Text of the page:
Generally 2x4 material from top and bottom plates, dropped ceilings, and headers that would take too much energy to de-nail.  These will be topsoil in a few months.

Generally 2×4 material from top and bottom plates, dropped ceilings, and headers that would take too much energy and time to de-nail. These will be topsoil in a few months.

Before I had to pack it in for the day (5:30 do to a medical appointment) I was able to stack most of the 2×4’s I will keep in the front yard.  Later in the evening I had dinner with my nephew who had been nice enough to pick up my reciprocating saw flush cut adapter from a PO box in Blaine and bring it out to me.  I plan on using it to cut off the siding. I tried it out after dinner and while the concept is sound, I was not sure the tool is up to the task.

Today was going to be the start of removing the siding, but I realized I really needed to move up the clearing along the back of the house instead to make remove for removing the siding.  So I spent the day on the tractor in the back yard moving 6 roses, a rodo, 2 kiwi, 1 mock-orange, and a gooseberry to make room to tear down the house and also have a place to stockpile soil.  Many of these items had just been placed in their current locations about a year ago before I thought about the need to stock pile the dirt.  So they had to be moved again.

Although this was not on the schedule for today, it was on the schedule and will now make removing the siding so much easier.

Tomorrow I will do some final cleanup inside and then start removing the siding.

Thanks for visiting.


Top ↑


June 16, 2014

Today was an itchy day.  It started with loading the trailer with all the non-green waste that was created while taking down all the interior walls.  This was mainly painted panelling and plywood along with many panels of foil backed cardboard.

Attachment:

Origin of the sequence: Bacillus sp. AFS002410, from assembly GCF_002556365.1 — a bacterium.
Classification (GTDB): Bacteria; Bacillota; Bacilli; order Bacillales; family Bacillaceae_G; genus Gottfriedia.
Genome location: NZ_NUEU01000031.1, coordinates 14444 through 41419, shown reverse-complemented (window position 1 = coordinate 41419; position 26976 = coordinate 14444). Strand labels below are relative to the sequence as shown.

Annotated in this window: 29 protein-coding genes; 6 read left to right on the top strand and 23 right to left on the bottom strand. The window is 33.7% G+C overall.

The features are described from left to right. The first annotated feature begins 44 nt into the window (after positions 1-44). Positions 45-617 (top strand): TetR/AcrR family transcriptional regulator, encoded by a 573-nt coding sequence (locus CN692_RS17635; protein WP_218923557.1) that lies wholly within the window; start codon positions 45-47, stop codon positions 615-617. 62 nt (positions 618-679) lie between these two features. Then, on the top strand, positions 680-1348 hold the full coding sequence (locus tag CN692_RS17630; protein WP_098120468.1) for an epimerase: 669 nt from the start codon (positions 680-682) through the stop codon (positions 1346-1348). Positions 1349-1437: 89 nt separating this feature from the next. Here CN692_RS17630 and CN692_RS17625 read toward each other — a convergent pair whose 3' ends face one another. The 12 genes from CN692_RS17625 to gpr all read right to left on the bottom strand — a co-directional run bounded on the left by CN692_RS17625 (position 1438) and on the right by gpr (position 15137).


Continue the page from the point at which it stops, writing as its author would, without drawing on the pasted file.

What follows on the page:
Once all the floors at the east half of the house was generally clear, I started taking down the ceiling. This involved removing the foil back cardboard panel and then the insulation above it. I have at least 4 types of insulation in the attic.  The oldest (I believe) is loose fill mineral wool.  The second oldest would be mineral wool batts.  These   have plain paper on one side and asphalt impregnated paper on the other that was facing the warm side and acting as a vapour barrier.

In this photo you can see the lined mineral wool batts to the bottom right, the loose fill mineral wool to the left, and the fibreglass batts and foil covered cardboard panels to the top of the picture.

In this photo you can see the lined mineral wool batts to the bottom right, the loose fill mineral wool to the left, and the fibreglass batts and foil covered cardboard panels to the top of the picture.

I then had two vintages of fibreglass, one with impregnated kraft paper, and then the modern style see in the above photo.  Once I finished the east side of the house, I moved to the west side and all is now down except for the part over my old office and the master bedroom.